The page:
bit depth


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bit depth

[′bit ‚depth]
(computer science)
In a digital file, the number of colors for an image; calculated as 2 to the power of the bit depth; for example, a bit depth of 8 supports up to 256 colors, and a bit depth of 24 supports up to 16 million colors.

bit depth

The maximum numeric value in a coding system. The bit depth is the maximum number of bits in the system's storage element and represents either the total number of discrete items that can be represented or the largest magnitude. For example, the bit depth of an audio sample determines its dynamic range (see audio bit depth). The bit depth of a screen pixel determines the total number of colors that can be displayed (see color depth). See bit specifications and binary values.
References in periodicals archive ?
Benavides et al., "Effect of bit depth and kVp of digital radiography for detection of subtle differences," Oral Surgery, Oral Medicine, Oral Pathology, Oral Radiology, and Endodontology, vol.
The signal samples of the kth microphone signal are encoded, upon acquisition by the analog-to-digital converter, with a certain bit depth dictated by the hardware in use.
The number of k bits per pixel is the bit depth. Because the binary number system uses base 2, k bits is equal to 2 to the power of k (k bits = [2.sup.k]).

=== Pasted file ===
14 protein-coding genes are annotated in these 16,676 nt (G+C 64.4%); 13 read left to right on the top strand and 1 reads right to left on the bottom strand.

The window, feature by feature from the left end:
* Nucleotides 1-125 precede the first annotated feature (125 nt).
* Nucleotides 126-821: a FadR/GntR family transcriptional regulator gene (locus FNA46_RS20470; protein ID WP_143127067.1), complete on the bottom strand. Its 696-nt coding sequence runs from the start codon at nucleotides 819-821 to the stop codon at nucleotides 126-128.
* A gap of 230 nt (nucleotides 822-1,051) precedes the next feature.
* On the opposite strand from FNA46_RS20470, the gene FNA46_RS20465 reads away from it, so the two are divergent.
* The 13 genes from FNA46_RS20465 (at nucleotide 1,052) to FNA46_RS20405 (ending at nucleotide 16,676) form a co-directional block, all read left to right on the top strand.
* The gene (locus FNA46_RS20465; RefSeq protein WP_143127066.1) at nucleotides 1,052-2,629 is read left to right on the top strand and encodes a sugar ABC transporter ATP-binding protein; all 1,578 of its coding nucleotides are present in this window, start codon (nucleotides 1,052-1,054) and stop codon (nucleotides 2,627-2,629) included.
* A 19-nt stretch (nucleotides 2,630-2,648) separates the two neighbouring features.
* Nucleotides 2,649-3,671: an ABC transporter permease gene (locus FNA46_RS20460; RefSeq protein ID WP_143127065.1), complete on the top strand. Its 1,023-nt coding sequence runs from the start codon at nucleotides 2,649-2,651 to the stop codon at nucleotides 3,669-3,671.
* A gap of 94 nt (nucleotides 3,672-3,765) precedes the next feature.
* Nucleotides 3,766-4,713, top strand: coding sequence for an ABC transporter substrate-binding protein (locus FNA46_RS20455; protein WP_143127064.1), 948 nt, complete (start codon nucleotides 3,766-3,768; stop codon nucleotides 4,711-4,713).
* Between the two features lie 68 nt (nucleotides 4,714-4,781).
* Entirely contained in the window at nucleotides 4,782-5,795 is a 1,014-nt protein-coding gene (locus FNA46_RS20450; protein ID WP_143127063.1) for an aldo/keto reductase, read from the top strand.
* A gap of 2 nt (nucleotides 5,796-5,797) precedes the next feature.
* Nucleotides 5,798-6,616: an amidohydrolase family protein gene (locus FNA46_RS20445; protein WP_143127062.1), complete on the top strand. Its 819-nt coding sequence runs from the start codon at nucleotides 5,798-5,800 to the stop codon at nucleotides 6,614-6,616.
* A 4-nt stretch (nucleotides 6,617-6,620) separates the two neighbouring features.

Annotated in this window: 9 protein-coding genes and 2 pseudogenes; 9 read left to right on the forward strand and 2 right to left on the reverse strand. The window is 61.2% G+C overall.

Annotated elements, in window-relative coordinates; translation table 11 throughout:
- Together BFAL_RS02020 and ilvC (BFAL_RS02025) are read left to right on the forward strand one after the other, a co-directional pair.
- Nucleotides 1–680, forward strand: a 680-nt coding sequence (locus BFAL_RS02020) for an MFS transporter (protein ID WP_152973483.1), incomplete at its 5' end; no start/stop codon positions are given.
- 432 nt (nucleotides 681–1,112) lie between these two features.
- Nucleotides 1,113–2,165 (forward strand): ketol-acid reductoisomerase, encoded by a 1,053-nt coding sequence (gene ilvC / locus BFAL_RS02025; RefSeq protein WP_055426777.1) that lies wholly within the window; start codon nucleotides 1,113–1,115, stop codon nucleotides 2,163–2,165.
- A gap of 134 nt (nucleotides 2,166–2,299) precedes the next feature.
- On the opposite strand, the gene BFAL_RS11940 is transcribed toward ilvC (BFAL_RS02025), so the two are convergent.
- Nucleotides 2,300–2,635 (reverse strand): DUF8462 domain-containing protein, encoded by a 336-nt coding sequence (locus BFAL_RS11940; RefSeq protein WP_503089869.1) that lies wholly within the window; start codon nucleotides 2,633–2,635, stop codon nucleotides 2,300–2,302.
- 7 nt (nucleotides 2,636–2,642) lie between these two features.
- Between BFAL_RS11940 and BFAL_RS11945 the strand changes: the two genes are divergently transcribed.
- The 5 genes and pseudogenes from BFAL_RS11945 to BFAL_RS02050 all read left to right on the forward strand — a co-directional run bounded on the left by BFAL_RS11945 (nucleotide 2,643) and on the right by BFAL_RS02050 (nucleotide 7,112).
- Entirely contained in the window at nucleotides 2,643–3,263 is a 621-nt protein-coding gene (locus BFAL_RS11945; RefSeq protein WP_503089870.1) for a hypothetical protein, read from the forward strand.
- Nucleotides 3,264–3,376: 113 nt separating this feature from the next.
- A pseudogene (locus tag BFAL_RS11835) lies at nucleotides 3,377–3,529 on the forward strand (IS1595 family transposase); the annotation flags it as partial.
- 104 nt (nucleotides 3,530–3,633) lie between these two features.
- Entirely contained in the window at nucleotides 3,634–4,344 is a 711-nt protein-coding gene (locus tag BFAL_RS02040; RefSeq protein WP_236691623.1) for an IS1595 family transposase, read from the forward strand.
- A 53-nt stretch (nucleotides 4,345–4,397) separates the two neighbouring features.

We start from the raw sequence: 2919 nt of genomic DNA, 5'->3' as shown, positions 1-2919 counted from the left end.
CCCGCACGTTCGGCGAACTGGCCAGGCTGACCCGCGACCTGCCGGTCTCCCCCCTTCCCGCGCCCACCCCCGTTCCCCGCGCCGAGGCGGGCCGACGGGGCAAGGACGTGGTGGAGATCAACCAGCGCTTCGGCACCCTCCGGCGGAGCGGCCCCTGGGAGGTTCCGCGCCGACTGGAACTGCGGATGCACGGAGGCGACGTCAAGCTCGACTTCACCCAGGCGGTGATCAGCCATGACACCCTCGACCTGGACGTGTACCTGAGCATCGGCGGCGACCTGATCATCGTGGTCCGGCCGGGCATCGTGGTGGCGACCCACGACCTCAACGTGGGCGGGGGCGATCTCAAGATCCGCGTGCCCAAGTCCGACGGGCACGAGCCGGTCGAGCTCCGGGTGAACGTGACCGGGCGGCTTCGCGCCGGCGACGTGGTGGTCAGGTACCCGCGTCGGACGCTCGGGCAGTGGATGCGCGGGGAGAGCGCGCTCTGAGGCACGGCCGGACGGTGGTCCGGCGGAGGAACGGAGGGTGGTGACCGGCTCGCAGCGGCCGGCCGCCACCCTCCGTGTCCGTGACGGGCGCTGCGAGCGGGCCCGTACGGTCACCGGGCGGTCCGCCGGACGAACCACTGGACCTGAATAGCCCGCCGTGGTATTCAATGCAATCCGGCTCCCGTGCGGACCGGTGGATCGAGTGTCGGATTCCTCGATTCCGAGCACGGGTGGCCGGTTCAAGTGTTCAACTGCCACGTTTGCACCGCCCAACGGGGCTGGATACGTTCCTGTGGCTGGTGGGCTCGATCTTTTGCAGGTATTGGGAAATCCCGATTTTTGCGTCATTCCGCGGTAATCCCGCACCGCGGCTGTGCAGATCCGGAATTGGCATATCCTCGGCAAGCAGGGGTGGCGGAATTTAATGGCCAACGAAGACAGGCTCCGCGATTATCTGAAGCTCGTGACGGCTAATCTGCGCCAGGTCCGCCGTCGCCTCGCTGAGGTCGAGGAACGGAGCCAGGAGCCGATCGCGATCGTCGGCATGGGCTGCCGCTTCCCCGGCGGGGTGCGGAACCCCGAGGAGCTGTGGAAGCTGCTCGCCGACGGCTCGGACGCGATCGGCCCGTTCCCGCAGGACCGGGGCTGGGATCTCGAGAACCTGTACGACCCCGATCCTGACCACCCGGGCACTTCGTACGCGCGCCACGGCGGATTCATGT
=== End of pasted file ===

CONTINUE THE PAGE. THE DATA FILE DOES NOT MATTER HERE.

The three most important terms here are resolution (described as pixels per inch, or ppi, for monitors and scanners and dots per inch, or dpi, for printers), number of colors (bit depth) and image size (actual dimensions of the image area when printed).
A measure of how many binary units, zeros and ones, can be used to describe the image is bit depth. A simple calculation based on the well depth yields the usable bit depth of the sensor.
The sender then queries the receiver's capabilities, including resolution, color capability, and bit depth.
The digital image data acquisition and processing should be carried out according to the latest technology with a detector with high bit depth and at least 30 cm x 40 cm and displayed on a high-resolution, Ceiling-mounted large monitor.
Setting Exposure, Resolution, Bit Depth, and Bitrate
The colour space of our lenses is also wide enough to establish the expansion of colour volume and realise the smooth tonality of colour, as long as the camera is equipped with HDR functionality and bit depth capability.
High Dynamic Range -- HDR10 and backwards compatible HDR implementations illustrate improved color space, deeper luminance and increased bit depth for enhanced image quality.
Before cutting the groove (Photo 2), set the router bit depth. Stack two scraps of the guide material and the plate.